May 9, 2009
President Obama has stated that he wants to govern in the best interests of ordinary people and maintains that rules and regulations or lack there of must take into account how they affect ordinary people (in a positive manner) within their day-to-day lives.
Over 70% of people own stock in some form or another and mostly in long positions. A major growing proportion of these people are now ordinary retail investors and have individual or joint broker accounts directly. In almost all cases, there is no transparency as to the mechanics of the markets readily available to any of these many millions of ordinary people.
This is why the short sale rule and its specific re-implementation are so critical. We expect the SEC to recommend and succeed in an implementation that follows the spirit of the rule and the Presidents explicit governing desires.
Within this clear and obvious dictate, only a reversal to the exact short sale rule in place prior to its expiration is the sole option that realistically achieves this mandate and governs in the best interests of ordinary people.
Many recent changes to the markets operations cannot and must not be impediments to the rule changes, since almost exclusively those so called market improvements only serve large money investors that wish to keep their intentions private, something ordinary investors cannot do.
For example, the breaking up of trades to multiple markets as an impediment to restoring the original rule, neglects to understand that this behavior makes even those that work hard in an attempt to understand and learn what should be open and transparent find that even level II quotes are worthless in regard to transparency. Big money traders use that mechanism to hide their execution intent by breaking the trades into small lots that are impossible for any retail investor to decipher.
If they want to keep this hidden advantage then they must wait for an uptick on every market that executes any portion of the trade, at that time. No exceptions. This will also change the behavior of swaps used to manipulate the markets by effectively allowing leverage beyond the limit of ones actual marginable securities.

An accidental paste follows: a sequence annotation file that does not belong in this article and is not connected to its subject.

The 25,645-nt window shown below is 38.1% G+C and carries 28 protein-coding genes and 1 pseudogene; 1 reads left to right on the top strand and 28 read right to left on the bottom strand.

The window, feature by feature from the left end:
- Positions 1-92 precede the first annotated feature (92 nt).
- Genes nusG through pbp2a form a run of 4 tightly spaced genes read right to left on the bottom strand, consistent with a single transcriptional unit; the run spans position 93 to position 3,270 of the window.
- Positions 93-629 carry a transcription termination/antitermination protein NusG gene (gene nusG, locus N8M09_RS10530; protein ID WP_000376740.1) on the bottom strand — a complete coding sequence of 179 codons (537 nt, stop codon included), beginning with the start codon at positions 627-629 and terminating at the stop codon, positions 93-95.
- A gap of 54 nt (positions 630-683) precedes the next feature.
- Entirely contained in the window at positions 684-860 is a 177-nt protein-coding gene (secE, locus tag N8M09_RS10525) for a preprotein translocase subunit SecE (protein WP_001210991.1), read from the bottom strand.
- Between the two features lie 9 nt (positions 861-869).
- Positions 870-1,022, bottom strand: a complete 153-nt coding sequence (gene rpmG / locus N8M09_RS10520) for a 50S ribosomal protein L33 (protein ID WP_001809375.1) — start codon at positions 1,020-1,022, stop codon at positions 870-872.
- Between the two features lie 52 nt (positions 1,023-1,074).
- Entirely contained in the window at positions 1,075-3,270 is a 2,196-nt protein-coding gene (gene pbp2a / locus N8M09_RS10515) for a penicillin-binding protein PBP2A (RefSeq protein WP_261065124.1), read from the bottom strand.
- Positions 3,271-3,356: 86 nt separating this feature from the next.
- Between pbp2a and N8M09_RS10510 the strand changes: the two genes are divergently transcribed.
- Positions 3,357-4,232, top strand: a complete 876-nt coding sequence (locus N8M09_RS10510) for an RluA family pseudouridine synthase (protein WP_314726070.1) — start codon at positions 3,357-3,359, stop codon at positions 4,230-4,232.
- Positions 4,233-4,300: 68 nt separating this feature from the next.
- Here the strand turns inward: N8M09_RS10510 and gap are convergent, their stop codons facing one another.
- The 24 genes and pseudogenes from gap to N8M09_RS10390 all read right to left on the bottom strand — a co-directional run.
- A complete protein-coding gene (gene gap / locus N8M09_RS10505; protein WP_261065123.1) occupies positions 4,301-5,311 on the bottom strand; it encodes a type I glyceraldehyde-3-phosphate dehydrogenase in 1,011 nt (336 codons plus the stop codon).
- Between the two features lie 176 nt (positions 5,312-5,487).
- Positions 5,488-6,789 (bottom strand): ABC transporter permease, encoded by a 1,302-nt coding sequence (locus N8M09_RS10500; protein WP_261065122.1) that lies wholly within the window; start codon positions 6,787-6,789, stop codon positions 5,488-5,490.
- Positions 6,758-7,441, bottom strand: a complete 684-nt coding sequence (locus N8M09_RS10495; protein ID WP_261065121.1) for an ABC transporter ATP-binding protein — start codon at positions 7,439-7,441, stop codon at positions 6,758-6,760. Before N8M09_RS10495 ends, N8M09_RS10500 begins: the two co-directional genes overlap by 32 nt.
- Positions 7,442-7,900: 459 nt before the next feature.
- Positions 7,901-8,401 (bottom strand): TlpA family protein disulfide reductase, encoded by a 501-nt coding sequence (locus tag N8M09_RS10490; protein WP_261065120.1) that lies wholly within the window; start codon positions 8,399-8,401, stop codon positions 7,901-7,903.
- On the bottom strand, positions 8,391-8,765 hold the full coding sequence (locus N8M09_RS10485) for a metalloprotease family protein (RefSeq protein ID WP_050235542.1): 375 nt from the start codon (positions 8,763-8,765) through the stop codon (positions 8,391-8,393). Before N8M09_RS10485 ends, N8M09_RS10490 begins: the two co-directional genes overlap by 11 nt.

We know these products make a lot of money for financial companies on the nickel of the ordinary investor alone since there is no regulation or rule in place that enforces products to live up to their marketing messages whatsoever.
Essentially, a financial product can say a security will perform double an index but if it does not even come close to doing so there is no penalty, or removal from the markets. This is due to inappropriate use of standard mutual fund disclosures used in less volatile long only funds that invests in large cap stocks not achieving its goals, for example
Even RegSHO is a failure since it is out of date and meaningless since a retail investor cannot easily keep naked short positions and does not have some opportunity to unwind a naked position over any time frame they wish, if ever.
We beg that you as the SEC do not buckle under the immense interests of those that simply wish to keep other mechanisms in place that are just as egregious, dangerous and adverse to ordinary people as a reason not to reinstate the original rule. Using alternative tests will actually continue to alienate the ordinary retail investor and add another disadvantage to this litany of disadvantages.
If certain market adjustments are necessary to purify and simplify a regulation, so be it. We will all be better for it. We the people are paying attention to actions by agencies and how they affect ordinary folks.
We urge you to reinstate the original rule and let the market mechanisms adjust, as they always will. Every unintended consequence stated as an objection actually helps the ordinary investor. This is amazing.
The objections and alternatives to the original rule are all red herrings thus far and will make a bad situation even worse for ordinary people.